San Diego boy set for Pokémon event
SAN DIEGO -- Wade Stanley is like most 11-year-olds. He sleeps in during summer vacation. And he loves to play video games.
But unlike most kids, it is because of his passion for video games that he and his family will get to take a trip to Hawaii.
Wade won the national Pokémon Video Game Series in Indianapolis in July, and the grand prize is a trip this week to Hawaii to compete in the worldwide championship.
Should Wade win that, well, his family will get yet another trip -- this one to Pokémon Park in Tokyo, where this anime craze began.
"We go to Hawaii almost every year, but we weren't going to go this year because they made it too expensive to fly," Stanley said. "But now we are!"
The Pokémon World Championships 2010 will be held Friday through Sunday in Kona. The competition is divided into Junior, Senior and Masters divisions. Stanley will compete in the Junior division, which is for players born in 1999 or later. Champions from around the world and top-ranked players were invited to compete in the single-elimination event.
The tournament is a series of "battles," which Stanley said are head-to-head competitions during which players pit fictional beasts in bouts. The creatures, or "Pokémon," have unique powers that can be built through practice, and different powers trump each other. As an example, the most well-known Pokémon, Pikachu, can store power in his cheeks and unleash it as lightning during a battle.
Since the first Pokémon games were released for hand-held units in 1996, more than 200 million units have been sold, and it is among the most popular games in the world.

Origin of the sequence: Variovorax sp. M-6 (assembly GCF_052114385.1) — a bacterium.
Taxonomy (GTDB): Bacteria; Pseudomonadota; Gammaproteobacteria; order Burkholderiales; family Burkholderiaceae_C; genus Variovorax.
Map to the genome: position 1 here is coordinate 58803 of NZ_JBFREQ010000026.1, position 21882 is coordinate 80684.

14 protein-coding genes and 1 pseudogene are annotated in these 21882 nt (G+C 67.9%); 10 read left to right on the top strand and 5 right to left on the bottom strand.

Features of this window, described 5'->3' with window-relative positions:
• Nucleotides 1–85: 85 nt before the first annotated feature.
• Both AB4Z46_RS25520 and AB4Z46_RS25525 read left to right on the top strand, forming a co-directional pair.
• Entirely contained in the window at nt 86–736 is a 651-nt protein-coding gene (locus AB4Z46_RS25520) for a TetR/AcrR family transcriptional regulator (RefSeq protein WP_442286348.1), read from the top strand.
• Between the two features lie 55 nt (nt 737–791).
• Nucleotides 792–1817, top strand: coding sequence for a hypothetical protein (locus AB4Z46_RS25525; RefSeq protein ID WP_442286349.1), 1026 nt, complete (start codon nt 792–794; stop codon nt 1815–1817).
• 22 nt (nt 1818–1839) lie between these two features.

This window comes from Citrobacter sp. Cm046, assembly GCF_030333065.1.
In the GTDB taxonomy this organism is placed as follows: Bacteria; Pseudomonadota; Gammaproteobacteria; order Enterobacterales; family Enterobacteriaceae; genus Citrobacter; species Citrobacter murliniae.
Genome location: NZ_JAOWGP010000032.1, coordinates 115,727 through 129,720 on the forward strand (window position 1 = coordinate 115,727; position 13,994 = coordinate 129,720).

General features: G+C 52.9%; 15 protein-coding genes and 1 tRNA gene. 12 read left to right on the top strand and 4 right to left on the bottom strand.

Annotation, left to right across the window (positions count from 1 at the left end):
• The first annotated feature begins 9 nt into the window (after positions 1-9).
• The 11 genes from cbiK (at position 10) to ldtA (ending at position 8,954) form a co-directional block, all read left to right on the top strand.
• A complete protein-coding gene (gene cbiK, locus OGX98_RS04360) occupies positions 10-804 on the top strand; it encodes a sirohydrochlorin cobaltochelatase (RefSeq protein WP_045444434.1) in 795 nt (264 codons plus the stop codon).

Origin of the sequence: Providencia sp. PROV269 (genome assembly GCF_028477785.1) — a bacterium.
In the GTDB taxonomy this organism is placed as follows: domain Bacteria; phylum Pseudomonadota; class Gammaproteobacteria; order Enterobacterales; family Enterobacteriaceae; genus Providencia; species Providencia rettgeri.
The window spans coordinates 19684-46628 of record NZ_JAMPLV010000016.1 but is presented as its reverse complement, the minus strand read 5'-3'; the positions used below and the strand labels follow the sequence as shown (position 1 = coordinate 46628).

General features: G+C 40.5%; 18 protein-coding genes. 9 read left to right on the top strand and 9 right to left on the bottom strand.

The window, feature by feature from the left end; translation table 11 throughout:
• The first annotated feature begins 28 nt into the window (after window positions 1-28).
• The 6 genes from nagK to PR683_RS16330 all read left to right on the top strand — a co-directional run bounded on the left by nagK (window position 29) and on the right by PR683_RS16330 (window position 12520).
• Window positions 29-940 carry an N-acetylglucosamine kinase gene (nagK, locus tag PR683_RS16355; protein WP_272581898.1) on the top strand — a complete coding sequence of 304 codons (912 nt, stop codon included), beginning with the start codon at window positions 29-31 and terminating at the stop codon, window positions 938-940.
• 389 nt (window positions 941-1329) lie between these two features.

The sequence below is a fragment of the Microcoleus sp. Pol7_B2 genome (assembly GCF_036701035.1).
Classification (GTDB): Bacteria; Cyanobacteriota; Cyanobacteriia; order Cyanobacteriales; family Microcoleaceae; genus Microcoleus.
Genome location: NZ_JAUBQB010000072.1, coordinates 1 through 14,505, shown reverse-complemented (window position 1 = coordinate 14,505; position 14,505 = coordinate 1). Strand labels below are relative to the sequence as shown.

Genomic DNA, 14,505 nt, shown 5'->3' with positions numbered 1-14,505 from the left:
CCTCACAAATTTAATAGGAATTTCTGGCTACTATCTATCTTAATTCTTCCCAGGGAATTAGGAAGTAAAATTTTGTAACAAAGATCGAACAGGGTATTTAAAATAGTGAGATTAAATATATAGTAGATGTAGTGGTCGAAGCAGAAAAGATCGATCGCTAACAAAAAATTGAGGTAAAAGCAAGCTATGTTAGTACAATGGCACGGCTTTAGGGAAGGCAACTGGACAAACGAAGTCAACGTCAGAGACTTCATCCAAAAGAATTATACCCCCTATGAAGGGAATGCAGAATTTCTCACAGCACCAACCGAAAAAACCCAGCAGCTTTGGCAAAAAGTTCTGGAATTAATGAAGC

Wade III, whose nickname is "Tre" for "the third", said he never thought this game would give him so much opportunity when he started playing about five years ago.
"I never looked at it too competitively," he said of his initial introduction to the game, watching his older sister, Tiffany, play. "My sister told me about the competitions and I thought maybe I could do it."
The global tournament pits players against each other via the Nintendo DS system. Tre's white DS, which is not much larger than an iPhone, is a key part of his daily ensemble, and he takes it anywhere he can.
To cut back on class interruptions and disputes, Stanley's school banned video games from campus -- which may not have been such a bad thing for Stanley's friends.
"Sometimes they would beat me," he said, "Maybe 20 percent of the time."
Plenty of athletic teams would take an .800 average. But Stanley needs more than that to succeed at the world championship. Last year, in his first run at the national tournament, Stanley was eliminated at the regional level.
This time around, Stanley will take his Pokémon, including Charizard, Squirtle and, of course, Pikachu, and aim for 1.000.
Kyle Kensing is a freelance writer for Sports Media Exchange, a national freelance writing network.